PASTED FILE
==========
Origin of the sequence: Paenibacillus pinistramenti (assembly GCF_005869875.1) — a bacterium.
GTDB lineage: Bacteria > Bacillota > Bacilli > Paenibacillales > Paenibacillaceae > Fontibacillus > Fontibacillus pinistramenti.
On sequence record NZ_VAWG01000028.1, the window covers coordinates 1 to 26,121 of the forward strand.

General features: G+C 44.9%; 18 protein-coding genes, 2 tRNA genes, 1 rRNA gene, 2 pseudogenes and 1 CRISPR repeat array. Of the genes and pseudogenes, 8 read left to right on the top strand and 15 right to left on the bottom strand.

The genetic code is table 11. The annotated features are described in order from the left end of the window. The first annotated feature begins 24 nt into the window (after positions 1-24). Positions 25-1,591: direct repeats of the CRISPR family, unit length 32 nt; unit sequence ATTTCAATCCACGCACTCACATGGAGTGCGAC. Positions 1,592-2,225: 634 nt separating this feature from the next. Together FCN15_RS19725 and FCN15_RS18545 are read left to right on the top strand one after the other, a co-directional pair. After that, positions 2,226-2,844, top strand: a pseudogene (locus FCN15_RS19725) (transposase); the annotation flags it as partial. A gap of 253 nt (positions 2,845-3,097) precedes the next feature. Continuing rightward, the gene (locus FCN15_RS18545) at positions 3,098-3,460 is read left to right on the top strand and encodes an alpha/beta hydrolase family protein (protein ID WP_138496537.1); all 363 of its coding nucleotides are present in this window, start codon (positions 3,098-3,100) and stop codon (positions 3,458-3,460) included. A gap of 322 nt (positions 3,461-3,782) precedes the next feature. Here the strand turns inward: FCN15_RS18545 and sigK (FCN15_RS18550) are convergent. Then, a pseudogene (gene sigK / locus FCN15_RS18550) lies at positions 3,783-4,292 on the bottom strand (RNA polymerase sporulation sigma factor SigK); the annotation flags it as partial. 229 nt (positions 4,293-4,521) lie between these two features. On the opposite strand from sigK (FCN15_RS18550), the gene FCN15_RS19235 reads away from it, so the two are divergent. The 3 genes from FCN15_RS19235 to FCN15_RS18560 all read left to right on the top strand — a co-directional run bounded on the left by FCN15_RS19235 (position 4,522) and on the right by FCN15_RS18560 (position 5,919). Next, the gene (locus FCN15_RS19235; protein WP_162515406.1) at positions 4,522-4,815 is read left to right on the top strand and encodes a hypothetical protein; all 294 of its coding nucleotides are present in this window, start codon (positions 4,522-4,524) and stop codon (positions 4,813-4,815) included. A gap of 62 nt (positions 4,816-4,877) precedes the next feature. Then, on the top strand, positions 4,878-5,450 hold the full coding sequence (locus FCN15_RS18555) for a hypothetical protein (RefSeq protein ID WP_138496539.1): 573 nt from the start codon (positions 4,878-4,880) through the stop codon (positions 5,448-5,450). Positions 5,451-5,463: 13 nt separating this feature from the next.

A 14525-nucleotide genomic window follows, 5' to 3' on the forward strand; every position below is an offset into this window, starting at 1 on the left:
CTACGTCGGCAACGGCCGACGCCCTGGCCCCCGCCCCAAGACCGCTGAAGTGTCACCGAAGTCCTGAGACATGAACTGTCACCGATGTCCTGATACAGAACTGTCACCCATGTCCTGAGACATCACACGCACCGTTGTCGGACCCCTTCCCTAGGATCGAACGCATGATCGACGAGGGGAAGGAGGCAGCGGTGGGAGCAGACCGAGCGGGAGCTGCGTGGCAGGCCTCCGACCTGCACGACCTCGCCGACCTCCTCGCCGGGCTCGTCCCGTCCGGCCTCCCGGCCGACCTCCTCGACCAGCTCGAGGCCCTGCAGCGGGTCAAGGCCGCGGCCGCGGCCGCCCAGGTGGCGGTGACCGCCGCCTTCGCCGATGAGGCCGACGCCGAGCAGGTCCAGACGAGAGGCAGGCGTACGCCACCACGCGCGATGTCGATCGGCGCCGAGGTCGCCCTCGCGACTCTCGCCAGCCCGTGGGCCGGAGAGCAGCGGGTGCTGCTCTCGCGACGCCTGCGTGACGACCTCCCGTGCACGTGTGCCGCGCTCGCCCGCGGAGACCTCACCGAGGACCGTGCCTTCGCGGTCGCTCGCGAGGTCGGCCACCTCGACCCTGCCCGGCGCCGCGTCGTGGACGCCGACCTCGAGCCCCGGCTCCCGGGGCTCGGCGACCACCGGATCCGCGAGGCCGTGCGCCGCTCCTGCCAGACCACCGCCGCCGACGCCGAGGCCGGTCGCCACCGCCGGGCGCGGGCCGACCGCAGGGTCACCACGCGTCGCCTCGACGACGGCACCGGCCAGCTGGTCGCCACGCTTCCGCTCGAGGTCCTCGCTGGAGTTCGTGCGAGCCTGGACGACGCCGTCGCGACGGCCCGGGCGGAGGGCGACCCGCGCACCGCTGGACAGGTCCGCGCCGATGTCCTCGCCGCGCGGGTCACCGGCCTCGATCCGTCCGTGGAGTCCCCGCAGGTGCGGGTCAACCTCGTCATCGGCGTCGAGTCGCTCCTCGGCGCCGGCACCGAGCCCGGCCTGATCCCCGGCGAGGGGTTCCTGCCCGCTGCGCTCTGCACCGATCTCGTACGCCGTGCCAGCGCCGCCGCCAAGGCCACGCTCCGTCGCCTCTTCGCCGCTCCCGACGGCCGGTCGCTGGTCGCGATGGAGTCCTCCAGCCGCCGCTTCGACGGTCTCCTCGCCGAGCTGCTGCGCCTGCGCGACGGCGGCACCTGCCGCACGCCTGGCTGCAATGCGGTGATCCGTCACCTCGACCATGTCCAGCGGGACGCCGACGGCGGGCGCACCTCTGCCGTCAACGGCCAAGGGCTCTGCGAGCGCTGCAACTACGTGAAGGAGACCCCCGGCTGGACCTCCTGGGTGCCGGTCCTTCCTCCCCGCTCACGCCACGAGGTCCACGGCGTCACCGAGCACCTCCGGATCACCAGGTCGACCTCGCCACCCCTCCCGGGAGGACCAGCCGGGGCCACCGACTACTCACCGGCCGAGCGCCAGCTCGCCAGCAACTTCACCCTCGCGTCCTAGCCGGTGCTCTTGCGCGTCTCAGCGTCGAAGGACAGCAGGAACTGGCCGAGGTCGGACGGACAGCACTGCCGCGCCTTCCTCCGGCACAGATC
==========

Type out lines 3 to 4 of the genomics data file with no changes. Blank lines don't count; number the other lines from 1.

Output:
On sequence record NZ_VAWG01000028.1, the window covers coordinates 1 to 26,121 of the forward strand.

General features: G+C 44.9%; 18 protein-coding genes, 2 tRNA genes, 1 rRNA gene, 2 pseudogenes and 1 CRISPR repeat array. Of the genes and pseudogenes, 8 read left to right on the top strand and 15 right to left on the bottom strand.